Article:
Google Backs Open Codecs for WebRTC
Google engineers have volunteered the company's VP8 video codec for an emerging standards project, called WebRTC, that could provide a real time communications protocol for the Web.
"We believe that the WebRTC effort represents an unprecedented opportunity to establish a new real-time communications platform," wrote Justin Uberti, Google's tech lead for WebRTC, on the WebRTC development e-mail list. "Therefore, we believe the sole mandatory-to-implement video codec in WebRTC should be VP8, the only viable royalty-free option."
Google acquired and open sourced the VP8 codec, which is used to compress and decompress video streams, when it purchased On2 in 2010.
Started in 2011, WebRTC Working Group (Web Real-Time Communication) started authoring a pending HTML5 standard, as well as an accompanying open source framework, for running real-time communications across the Internet, such as telephone calls, video share and peer-to-peer (P2P) file sharing. Today, such services require the provider to create the capability from scratch, or borrow from commercial solutions.
The W3C (World Wide Web Consortium) and the IETF (Internet Engineering Task Force) are collaborating on the effort.
For Google, the need to use open technologies was paramount in this effort, because it would allow anyone to use the technology without prior approval. "This approach has worked wonders for the [W]eb, and we hope for the same result with WebRTC," Uberti wrote. "Given the ability to deliver a royalty-free platform with no compromises on quality, we see no reason to include mandatory royalty-bearing codecs."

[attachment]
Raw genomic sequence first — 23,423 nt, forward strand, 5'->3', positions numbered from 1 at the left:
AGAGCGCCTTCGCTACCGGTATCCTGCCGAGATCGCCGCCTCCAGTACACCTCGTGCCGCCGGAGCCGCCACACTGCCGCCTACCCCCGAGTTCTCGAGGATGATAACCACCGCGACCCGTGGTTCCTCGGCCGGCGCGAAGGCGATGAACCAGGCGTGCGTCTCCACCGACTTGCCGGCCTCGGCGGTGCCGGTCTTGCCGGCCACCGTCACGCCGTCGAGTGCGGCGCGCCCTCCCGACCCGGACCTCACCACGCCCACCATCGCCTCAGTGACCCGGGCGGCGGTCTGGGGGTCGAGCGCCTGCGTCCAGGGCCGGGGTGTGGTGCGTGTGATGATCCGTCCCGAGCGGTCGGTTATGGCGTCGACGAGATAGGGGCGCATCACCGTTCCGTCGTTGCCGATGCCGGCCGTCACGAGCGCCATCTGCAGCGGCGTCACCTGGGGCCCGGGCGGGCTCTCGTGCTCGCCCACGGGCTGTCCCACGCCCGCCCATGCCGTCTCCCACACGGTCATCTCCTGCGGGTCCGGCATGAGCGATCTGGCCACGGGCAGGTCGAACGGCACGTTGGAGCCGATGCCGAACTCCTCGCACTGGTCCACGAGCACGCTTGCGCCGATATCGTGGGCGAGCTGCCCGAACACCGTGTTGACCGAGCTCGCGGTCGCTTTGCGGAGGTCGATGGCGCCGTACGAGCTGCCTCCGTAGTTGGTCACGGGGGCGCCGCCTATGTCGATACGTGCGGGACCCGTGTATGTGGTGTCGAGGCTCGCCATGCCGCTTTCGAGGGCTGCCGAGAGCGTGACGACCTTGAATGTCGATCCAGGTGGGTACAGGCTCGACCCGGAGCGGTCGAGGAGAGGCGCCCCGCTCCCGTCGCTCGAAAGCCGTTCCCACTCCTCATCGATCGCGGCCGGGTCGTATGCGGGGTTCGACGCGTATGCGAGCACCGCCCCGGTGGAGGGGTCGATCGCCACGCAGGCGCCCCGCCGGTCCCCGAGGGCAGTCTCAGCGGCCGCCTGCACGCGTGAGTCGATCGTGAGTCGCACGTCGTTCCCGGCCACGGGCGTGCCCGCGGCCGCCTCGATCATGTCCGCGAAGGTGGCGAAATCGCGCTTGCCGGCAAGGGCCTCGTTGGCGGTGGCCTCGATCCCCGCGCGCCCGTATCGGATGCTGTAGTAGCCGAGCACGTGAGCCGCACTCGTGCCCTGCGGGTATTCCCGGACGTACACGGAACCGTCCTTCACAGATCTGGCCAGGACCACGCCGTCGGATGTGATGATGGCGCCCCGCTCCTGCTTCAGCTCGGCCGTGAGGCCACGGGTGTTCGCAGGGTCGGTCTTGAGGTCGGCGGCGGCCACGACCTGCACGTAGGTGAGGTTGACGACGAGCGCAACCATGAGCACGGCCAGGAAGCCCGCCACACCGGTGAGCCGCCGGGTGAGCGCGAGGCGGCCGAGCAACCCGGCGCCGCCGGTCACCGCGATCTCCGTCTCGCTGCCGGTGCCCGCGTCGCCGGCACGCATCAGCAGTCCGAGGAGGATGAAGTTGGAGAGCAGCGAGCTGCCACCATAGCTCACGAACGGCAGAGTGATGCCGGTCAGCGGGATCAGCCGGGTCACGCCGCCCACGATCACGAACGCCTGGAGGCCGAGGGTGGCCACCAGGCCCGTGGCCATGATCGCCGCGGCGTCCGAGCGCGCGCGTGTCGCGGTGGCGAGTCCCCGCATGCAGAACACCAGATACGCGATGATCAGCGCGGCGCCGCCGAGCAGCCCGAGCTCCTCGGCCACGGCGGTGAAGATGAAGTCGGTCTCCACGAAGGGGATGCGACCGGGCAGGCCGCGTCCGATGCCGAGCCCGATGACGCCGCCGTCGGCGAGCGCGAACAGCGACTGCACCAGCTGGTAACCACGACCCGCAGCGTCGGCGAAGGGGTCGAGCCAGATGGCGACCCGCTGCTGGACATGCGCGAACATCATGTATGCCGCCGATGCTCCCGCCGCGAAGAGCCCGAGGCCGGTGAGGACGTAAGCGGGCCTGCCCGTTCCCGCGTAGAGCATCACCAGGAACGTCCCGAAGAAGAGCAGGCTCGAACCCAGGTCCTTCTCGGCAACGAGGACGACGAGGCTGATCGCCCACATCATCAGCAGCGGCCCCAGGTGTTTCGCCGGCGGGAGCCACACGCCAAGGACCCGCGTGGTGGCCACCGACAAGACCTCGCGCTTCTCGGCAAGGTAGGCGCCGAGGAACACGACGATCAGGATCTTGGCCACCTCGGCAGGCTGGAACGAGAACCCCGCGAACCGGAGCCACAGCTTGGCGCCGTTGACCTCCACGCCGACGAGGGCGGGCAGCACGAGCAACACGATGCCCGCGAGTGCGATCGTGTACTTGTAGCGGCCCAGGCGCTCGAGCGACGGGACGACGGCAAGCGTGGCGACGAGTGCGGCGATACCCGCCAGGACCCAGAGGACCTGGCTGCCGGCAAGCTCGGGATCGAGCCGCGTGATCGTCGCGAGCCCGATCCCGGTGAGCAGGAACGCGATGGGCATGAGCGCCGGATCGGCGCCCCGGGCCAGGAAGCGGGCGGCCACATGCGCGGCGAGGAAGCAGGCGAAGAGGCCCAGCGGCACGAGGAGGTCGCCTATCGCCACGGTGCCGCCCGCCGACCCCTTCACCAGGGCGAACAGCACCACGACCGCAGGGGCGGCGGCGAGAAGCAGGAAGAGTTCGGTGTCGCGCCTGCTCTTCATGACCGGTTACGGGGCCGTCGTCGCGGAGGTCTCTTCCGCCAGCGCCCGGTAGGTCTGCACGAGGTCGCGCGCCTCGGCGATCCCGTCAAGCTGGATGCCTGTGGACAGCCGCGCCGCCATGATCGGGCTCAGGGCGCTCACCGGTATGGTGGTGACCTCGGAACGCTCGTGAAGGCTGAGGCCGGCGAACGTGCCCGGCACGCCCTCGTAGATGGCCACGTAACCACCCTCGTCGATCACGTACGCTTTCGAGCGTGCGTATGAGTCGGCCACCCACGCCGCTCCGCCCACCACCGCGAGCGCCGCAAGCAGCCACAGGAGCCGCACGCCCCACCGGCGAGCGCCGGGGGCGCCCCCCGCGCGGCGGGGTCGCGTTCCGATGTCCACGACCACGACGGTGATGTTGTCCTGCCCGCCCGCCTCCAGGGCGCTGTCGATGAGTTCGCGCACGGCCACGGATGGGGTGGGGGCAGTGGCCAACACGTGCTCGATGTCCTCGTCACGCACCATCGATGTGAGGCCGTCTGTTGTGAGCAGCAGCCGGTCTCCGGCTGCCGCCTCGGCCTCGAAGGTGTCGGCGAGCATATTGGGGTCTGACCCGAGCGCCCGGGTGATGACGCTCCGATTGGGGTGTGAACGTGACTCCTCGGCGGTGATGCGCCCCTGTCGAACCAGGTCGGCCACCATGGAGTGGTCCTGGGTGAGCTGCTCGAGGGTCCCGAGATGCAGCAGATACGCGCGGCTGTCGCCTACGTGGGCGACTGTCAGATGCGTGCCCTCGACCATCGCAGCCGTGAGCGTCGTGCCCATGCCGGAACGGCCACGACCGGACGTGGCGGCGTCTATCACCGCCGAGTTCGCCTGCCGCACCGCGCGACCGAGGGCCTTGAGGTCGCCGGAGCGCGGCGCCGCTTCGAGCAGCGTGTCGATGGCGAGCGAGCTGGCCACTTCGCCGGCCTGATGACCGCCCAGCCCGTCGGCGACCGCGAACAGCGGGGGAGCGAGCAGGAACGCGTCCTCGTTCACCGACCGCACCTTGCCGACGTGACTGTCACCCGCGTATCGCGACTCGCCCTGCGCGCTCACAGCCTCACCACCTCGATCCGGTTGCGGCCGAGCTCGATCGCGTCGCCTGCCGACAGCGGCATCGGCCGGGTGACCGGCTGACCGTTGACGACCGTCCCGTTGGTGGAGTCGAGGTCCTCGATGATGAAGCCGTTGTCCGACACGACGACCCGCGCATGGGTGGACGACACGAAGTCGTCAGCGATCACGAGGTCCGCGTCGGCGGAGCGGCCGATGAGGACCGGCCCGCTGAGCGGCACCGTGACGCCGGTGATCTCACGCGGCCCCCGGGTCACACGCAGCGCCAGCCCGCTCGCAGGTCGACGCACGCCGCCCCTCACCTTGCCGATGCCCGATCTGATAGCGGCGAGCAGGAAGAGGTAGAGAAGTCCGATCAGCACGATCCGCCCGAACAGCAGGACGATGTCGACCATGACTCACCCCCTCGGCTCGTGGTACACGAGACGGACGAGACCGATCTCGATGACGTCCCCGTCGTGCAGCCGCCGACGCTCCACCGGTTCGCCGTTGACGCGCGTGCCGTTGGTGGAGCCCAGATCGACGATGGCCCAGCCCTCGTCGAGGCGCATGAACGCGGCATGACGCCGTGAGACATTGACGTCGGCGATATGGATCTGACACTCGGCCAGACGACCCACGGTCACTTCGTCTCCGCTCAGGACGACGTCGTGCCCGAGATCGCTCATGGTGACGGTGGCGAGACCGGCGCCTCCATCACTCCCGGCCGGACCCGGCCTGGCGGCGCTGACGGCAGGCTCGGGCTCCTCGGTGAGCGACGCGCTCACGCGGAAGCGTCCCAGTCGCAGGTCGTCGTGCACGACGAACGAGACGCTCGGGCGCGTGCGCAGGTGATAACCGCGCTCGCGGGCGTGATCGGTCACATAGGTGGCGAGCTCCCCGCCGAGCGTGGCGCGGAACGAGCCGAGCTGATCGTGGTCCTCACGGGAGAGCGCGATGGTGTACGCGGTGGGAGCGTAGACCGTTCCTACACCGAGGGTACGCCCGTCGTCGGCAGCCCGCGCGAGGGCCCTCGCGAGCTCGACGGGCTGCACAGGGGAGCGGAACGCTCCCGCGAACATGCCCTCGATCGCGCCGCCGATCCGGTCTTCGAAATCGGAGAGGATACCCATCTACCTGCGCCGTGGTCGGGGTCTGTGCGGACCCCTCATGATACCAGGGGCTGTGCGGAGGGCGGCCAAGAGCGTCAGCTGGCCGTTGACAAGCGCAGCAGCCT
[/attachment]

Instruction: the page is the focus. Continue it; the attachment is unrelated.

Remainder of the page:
Other participants have their doubts though. A representative from mobile equipment provider Ericsson voted for the more widely used H.264 codec as the mandatory codec, or at least include H.264 as one of mandatory codecs.
H.264, often packaged in the MPEG-4 container, is used by Apple, Microsoft, Adobe Flash and others. Chip manufacturers such as Intel and Texas Instruments offer processors or add-on chips to speed H.264 decoding, thereby making the format appealing to power-sensitive mobile device manufacturers.
Use of H.264, however, requires developers to license the technology, which Google Mozilla, and others have railed against. "Non-free MTI codecs would be a massive problem for Linux/BSD [distributions] and other open source projects, as well as Mozilla," noted Mozilla WebRTC tech lead Randell Jesup.
In a sense, Google's stance is part of a larger split in the Web community over which video codecs should be included as part of the official HTML5 standard. Here, Google has offered VP8, and has gotten support from Mozilla and Opera, while Microsoft, Apple and others have put their weight behind H.264.
At the O'Reilly Open Source Conference, held earlier this month in Portland, Oregon, Scott Davis, head of the HTML5 consulting company Thirsty Head, predicted that the Web may never settle on a single codec. Just as the Web supports a variety of image formats -- such as JPEG, GIF, and PNG -- so too will it host multiple video formats. Website developers will just have to add a few additional lines to their page code to deliver the correct format based on the browser being used.
"This is the solution that will allow you play HTML5 video on every browser," Davis said of writing the extra code. "You write it once, you template it away and never think about it."
WebRTC developers plan to discuss the issue further during its meeting at IETF 84, held this week in Vancouver.